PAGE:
Investment Committee 02/12/2019

Seems like Groundhog Day, but sadly Tariffs and Brexit dominate and for the most part it’s causing noise for investors. However, what is certain is that over the medium to longer term the world is going to change, priorities and needs will adjust. Some things will however make a comeback, but social governance and climate change will be major themes for certain.

The classic 60/40 (equities and bonds) portfolio year to date has done well – which has made many clients optimistic about future returns. If you look at the last 10 years, 2018 has been the only year to have seen a large fall, typically over 10 years you would expect to have 2 or 3 bad years… As investors we must not get complacent and expect every year to be a successful one.

Valuations of companies for the world index on average are back to the mean. This tells us that we need to be more specific when it comes to stock picking, but we are still not in a bad position. That said, the US is firmly priced (overpriced) against its peers in the rest of the world.

One reason we believe we’ve had great excitement this year is because of central banks, who have made further cuts to interest rates. This easy gain is progressively over, the road is running out for this tool.

We still believe the biggest fear in the short term is world trade between the US and China. Global trade on the back of this has dropped, and we have started to see a real regime shift. If you compare the world suppliers from 2000 to 2019, we have seen a dramatic shift of the world choosing to be supplied by China versus the US, the 5G scandals in the UK with Huawei have been a great example of this.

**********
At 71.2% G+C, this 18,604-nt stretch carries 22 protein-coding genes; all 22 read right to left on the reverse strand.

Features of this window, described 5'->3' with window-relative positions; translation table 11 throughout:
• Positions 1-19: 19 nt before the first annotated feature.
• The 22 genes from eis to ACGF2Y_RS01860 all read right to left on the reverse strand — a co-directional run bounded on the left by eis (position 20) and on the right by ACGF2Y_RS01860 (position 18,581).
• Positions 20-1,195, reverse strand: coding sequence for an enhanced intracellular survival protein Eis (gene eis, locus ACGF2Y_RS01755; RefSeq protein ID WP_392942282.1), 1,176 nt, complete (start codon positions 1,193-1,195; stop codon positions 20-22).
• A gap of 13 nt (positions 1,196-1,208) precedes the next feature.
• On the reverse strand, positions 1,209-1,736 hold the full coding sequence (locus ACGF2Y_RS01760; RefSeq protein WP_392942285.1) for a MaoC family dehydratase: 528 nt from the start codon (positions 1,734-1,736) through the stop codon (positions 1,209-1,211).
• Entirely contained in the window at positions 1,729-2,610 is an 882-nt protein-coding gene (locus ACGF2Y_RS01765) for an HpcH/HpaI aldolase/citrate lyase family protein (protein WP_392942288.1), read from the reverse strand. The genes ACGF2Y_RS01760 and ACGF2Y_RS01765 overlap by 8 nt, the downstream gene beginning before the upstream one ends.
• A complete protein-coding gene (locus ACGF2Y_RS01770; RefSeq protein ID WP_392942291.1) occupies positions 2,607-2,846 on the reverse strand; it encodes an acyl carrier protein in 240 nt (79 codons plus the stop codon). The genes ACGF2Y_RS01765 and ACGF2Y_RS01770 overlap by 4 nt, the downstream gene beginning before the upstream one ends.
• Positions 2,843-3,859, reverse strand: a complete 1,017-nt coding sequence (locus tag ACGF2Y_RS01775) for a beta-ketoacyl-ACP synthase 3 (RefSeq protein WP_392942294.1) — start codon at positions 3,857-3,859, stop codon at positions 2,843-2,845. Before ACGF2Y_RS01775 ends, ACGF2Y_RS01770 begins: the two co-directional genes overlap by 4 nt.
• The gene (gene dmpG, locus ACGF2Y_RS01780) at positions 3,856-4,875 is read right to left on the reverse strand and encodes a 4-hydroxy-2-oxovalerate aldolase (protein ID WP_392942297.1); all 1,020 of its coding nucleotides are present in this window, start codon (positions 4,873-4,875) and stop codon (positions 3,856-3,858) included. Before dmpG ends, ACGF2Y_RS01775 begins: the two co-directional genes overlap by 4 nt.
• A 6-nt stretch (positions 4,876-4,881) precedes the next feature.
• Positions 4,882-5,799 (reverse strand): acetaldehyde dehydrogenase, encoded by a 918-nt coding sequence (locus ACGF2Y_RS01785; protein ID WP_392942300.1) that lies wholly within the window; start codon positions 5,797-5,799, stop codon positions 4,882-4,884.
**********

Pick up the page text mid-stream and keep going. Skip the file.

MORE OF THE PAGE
If we focus on the US (currently the world’s leading economy) we know Trump needs a deal, Trump can’t afford for the US economy to be sluggish before his next election bid. 

Aside from trade wars we always can have scope for a surprise, one thing we do have is lots of debt, this could be the next global crisis… So, what are the possible recession triggers?

Key risks:

  • Climate Change
  • Interest Rate Spike
  • Chinese Debt Crisis
  • Central Bank Policy Error

We are now in a position where global debt is at its highest level in peacetime, it’s now surpassed the levels seen after WWI and only matched by the levels after WWII. At what point do people/governments and central banks think this is crazy? QE is just flowing into equity prices and not to the wider economy, its impact is wearing out…

From an asset allocation point of view, we continue to be fearful of bonds, value is still with equities and you must take the rough with the smooth. We have started to see a shift of funds out of bonds and back into equities, potentially a trend which we will continue to see more of in 2020. The UK is under exposed and Europe is now neutral (moving from negative), it’s likely to see this continue to improve.

Brexit, polls are looking at a conservative majority as being predicted. However, complacency in the polls is the biggest fear. BOE is prepared to be fast and loose with policy which is supportive.

In the world of currencies – if the dollar does fade, this is good news for emerging markets. We will see several big maturities in the world of debts in 2020, it’s helpful if the dollar fades at this time, as this makes these debts less of a burden and easy to replace. A strong dollar is bad news for the world economy.

In Japan, companies are starting to reform themselves. The best companies are trying to make a real change and become more competitive, without the need of government support. For stock pickers this creates a good opportunity.

Europe – There are still things to do in Europe to aid reform, but it’s a good stock picking zone. For lower risk portfolios, dividend stocks have been very out of favor as people have preferred tech stocks etc., so dividends moving forwards will become more important.

This article is for information purposes only – should not be perceived as financial advice. We recommend you should always speak to a financial adviser before making any investment decisions.

Please note past performance is not reliable indicator to future returns. 

Your investment may fall as well as rise and you may not get back what you put in.